CDT Summit Report: What to do about the Eclipse Platform

We had a lot of heated debate about what to do with the Eclipse Platform and the troubles we’ve had trying to contribute to it to allow it to meet the needs of our customers. There have been some successes, there is no doubt. We have flexible resources in 3.6. We have flexible debug in the platform for quite a while now. So we are very thankful for that.

But we’re still not in a good place yet. We’re still really struggling with build. CDT builds are complex beasts involving external compilers and linkers and other utilities and generators. Builds tend to take a long time. My standard sized C++ project porting the Irrlicht game engine to Android takes about a few minutes to do a full build with a Minimum 3-5 seconds for a one line change. It’s not “instantaneous” like Java and dynamic language builds tend to be. So features like automatic builds never made sense for us.

Also, our builds tend to be managed by external tools, ‘make’ in particular, that manage the “delta” of what needs to be built for us. The resource delta that the platform provides is useless in those cases, other than as an indication that something has changed and we need to invoke make. Mind you we tend to always build anyway just in case we have external files that may change that aren’t being tracked by Eclipse.

That leads to the oddest workflow, clean, which in the C++ IDE’s we’ve used in the past, means just that. Remove all previous build output. But since that also clears out the Eclipse build state, it invokes a FULL_BUILD right away to rebuild it, which we then interpret as the need to call out to make which then puts the build output right back. And if we ignore FULL_BUILDS, we miss the initial build. It’s a mess.

The good news is that we have people working on fixing these things, and have opened bugs against the platform and attached patches to them. But it’s been really slow to get them looked at or they are being rejected outright. What ends up happening is that vendors fork the platform and apply the patches they need anyway. Now that’s not a healthy situation when we are trying to build an ecosystem when everyone has a different eclipse platform you need to plug into.

So what do we do about this? Is e4 the answer? No. In fact surveying the crowd at the CDT summit, no one was interested in the features that e4 brings to the table. It doesn’t address the problems that we as a C++ IDE community have today. And we need to those things fixed in the Platform today, not in an incubator. Fancy UI frameworks are maybe something we need down the road, but our customers want us to get the basic workflows working well first.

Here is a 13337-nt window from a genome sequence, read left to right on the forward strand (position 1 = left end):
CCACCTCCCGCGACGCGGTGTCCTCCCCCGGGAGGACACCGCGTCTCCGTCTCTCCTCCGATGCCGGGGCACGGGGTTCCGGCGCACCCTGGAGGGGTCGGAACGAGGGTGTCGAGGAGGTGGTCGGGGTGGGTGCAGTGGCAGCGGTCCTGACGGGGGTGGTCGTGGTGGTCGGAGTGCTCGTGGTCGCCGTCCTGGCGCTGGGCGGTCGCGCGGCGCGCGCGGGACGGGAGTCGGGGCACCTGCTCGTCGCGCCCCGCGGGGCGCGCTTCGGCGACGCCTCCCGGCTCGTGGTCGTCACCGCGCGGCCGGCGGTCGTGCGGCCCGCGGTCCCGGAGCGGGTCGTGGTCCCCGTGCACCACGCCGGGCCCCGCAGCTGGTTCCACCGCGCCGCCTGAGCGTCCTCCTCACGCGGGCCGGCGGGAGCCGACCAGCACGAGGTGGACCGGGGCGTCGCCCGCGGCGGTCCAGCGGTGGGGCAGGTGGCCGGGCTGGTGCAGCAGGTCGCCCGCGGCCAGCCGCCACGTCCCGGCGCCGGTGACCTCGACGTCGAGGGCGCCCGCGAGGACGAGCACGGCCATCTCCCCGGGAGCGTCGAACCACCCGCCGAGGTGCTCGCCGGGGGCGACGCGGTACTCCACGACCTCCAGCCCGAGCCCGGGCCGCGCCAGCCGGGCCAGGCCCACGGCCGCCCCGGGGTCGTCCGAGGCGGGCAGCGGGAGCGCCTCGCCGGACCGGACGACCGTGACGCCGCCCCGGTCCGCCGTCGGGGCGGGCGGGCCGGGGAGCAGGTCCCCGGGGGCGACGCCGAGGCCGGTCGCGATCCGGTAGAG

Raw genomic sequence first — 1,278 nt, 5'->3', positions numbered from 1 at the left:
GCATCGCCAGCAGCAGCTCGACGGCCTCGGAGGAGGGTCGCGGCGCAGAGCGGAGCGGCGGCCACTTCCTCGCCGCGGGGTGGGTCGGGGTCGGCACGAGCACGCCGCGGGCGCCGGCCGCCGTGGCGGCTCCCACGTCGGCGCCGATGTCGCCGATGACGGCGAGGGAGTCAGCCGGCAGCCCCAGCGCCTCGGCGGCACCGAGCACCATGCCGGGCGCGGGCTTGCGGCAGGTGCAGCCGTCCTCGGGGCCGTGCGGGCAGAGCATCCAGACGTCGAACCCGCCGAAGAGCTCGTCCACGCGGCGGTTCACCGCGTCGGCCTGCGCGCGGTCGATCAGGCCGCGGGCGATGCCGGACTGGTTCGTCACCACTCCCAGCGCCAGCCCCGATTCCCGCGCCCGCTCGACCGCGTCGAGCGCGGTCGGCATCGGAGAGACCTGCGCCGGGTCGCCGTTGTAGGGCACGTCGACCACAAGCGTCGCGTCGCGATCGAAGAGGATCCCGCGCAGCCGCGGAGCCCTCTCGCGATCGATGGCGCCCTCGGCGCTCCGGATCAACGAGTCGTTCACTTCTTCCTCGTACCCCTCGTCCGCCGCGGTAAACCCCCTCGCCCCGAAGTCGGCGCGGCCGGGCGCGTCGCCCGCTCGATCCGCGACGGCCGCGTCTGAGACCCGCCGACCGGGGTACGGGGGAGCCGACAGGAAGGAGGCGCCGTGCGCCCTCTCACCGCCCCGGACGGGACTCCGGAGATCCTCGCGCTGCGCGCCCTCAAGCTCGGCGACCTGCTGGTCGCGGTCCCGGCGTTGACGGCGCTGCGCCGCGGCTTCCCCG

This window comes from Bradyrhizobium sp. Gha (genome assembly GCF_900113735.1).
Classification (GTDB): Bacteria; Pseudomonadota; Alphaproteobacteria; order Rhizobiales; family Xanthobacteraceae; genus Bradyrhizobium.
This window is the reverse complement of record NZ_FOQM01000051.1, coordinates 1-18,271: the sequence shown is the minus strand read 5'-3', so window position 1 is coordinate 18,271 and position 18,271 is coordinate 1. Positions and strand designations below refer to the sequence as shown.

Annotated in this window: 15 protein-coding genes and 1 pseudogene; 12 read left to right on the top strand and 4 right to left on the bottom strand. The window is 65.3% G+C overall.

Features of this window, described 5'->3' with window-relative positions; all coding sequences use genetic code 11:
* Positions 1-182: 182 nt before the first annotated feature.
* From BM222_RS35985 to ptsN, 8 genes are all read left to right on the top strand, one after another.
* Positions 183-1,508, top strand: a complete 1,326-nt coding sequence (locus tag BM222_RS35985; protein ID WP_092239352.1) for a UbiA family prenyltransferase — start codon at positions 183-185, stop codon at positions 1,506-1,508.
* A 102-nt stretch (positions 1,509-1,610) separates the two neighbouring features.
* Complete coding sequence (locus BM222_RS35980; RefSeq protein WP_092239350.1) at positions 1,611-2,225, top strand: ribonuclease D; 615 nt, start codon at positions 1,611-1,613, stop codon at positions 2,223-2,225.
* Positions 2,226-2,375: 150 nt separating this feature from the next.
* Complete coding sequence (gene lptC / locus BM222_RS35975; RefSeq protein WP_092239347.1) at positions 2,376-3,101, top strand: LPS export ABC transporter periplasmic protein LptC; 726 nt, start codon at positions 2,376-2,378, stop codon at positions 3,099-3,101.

So in a drunken stupor (well stupor anyway) at our celebration event I threw out a proposal to the people standing around me and then to others during the week. e4 is a fork of the platform. It was created to try out some new ideas. Why don’t we create our own fork of the Platform focused on meeting the needs of the CDT community and for our fellow Tools projects that have the same needs. That way we can at least share the forks we’ve already created for our products. We still need to run all the same plug-ins we do today such as Mylyn, JDT, etc. So we can’t go crazy and change the world. But at least we’d have control over it to make sure it meets our needs.

You know me by now. I like to brainstorm with the community. So I’m only semi-serious about forking the Platform. We are taking a serious stance on the bugs we have opened up there and I hope the Platform team will work with us for the mutual benefit of our users. We are frustrated about the lack of progress and we do need to think of alternatives. And forking the Platform isn’t as far fetched as it once seemed. It’s actually a admission of what many in our community are already doing.